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Breaching Snake River Dams Would Affect
Power Rates, Economy, Spokane Valley Officials Told

by Randy Bracht
The Center Square, February 22, 2024

Graphic: Returns of wild adult salmon and steelhead originating in the Snake River Basin through 2021. Spokane Valley City Council members heard a presentation Tuesday from advocates stressing the importance of reliable hydropower and economic benefits provided by four federally operated dams on the Lower Snake River in Washington state.

There is no substitute for baseload power, which can include coal, nuclear, and hydropower generation, Chelsea Martin, government relations and communications coordinator for Modern Electric Water Co., told the council.

And in the Pacific Northwest, said Martin, "hydropower is our energy superpower."

Martin shared concerns voiced by many others in the Inland Northwest regarding the Biden administration's mediation agreement submitted in December to a federal judge in Oregon. The pact does not rule out breaching the four dams to restore native salmon and steelhead runs in the Columbia River system. Plaintiffs have long contended that the dams are a major impediment to fish trying to reach native spawning sites in Idaho.

Earlier this month, U.S. District Court Judge Michael Simon approved a five-year pause in litigation against the federal government over the dams' operations, saying the agreement and accompanying remediation plan -- hailed by a coalition of environmental, fishing, alternative energy, and tribal interests - could address issues that have been unresolved for three decades.

But Martin said breaching the dams, if achieved, poses significant impacts across multiple western states, including residents and businesses that are customers of Modern Electric, a Spokane Valley-based, consumer-owned utility that purchases its power from the federal Bonneville Power Administration.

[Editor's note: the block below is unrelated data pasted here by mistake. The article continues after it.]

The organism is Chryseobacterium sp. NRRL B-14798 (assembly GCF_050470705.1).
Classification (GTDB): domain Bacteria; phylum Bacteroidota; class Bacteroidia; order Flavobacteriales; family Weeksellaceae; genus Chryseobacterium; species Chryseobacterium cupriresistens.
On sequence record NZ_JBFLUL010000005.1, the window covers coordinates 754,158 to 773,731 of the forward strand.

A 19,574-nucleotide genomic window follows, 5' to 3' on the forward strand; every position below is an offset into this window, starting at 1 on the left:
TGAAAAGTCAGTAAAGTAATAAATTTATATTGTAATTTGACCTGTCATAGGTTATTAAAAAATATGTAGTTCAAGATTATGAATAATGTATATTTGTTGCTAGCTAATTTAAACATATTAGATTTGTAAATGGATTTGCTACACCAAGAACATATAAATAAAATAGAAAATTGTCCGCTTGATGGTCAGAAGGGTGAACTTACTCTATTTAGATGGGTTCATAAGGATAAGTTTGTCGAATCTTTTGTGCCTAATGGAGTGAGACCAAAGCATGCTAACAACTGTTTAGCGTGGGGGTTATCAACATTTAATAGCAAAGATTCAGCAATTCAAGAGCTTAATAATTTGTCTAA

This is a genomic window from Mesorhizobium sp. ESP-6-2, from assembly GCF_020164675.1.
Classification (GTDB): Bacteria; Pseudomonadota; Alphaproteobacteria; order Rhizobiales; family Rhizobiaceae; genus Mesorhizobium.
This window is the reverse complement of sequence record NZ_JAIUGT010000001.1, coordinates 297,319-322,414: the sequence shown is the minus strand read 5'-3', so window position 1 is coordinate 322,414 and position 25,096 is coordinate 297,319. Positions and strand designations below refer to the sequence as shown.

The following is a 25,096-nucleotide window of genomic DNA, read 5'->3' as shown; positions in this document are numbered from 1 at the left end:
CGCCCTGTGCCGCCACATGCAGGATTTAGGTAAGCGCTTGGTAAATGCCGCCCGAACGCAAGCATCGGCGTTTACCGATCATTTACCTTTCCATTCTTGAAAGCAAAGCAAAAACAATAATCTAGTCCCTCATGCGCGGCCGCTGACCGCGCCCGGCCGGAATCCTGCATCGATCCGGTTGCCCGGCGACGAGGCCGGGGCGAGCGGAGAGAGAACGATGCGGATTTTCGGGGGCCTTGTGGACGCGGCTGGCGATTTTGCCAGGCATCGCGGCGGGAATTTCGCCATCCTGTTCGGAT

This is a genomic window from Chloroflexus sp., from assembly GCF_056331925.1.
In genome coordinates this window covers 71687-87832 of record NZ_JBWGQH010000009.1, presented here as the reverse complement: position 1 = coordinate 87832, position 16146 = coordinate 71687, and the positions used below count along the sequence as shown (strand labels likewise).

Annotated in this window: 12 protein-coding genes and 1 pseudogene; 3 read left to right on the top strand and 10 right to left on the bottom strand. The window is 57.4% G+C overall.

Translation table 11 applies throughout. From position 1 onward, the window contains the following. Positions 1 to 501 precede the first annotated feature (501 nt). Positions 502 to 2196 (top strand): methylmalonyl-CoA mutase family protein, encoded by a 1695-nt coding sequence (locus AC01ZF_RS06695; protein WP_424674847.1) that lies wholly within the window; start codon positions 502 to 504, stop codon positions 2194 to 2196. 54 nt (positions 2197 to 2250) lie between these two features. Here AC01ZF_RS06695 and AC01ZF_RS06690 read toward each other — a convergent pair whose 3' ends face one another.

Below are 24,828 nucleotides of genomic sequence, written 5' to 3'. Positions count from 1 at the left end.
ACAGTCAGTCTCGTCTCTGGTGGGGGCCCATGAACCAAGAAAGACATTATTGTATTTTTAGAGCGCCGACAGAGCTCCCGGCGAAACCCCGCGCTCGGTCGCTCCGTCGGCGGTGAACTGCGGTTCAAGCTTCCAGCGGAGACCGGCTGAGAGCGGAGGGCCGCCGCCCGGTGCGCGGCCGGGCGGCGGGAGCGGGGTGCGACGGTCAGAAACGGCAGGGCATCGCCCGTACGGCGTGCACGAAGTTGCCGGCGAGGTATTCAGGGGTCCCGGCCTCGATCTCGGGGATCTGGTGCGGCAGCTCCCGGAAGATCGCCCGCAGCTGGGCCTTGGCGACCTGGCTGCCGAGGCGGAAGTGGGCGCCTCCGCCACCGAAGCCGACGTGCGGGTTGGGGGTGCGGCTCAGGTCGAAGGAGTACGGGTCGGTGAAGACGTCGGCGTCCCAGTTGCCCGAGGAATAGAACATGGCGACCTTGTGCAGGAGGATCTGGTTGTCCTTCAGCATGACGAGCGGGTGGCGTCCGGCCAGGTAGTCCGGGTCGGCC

Martin said dam breaching could result in 40% increases in electricity rates, double the risk of region-wide blackouts, disrupt river barging of wheat and other agricultural commodities between Idaho and Pacific ports, and result in truck transportation that would dramatically increase harmful carbon emissions while damaging roadways not built for the increased traffic.

Martin said the White House secretly negotiated a settlement with the states of Washington and Oregon and four Indian tribes -- collectively called the Six Sovereigns -- while excluding Northwest congressional members, other affected states including Idaho, over 100 electric utilities serving three million customers, and agricultural and irrigation interests.

"There is a huge price for breaching these dams," said Martin, noting that adding more solar and wind-generate power to the region is welcomed, but those sources can't match the output and reliability of hydropower when Washington state's energy needs are expected to double in the next 25 years.

And she contended that "hydro is not the number-one killer of salmon and steelhead." Ocean warming, toxins that wash into waterways from vehicle tire wear, pollution in the Puget Sound, overfishing, and predation by other wildlife such as sea lions, all pose major threats to fisheries, said Martin.

City council members also heard from Dan Wilson, a legislative affairs official with Local 338 of the United Steelworkers union, representing 1,100 workers at Kaiser Aluminum's Trentwood milling facility that produces plate and sheet products for aerospace and other engineering applications.

The potential for dramatic increases in electric costs plus the loss of reliable on-demand power supplied by the dams is of deep concern to the company and its employees, said Wilson. Disruptions could affect supply chains and national security, he said.

The City of Spokane Valley recently joined Greater Spokane Inc. and other regional interests in submitting testimony to U.S. Rep. Cathy McMorris Rodgers of Spokane, who represents the 5th Congressional District of eastern Washington, in maintaining the Columbia River System including the Snake River dams -- Ice Harbor, Lower Monumental, Little Goose, and Lower Granite.

Mayor Pam Haley said information provided by Martin and Wilson will be considered for inclusion in the city's federal legislative priorities as part of a delegation visit to Washington, D.C. next month.

Randy Bracht
Breaching Snake River Dams Would Affect Power Rates, Economy, Spokane Valley Officials Told
The Center Square, February 22, 2024

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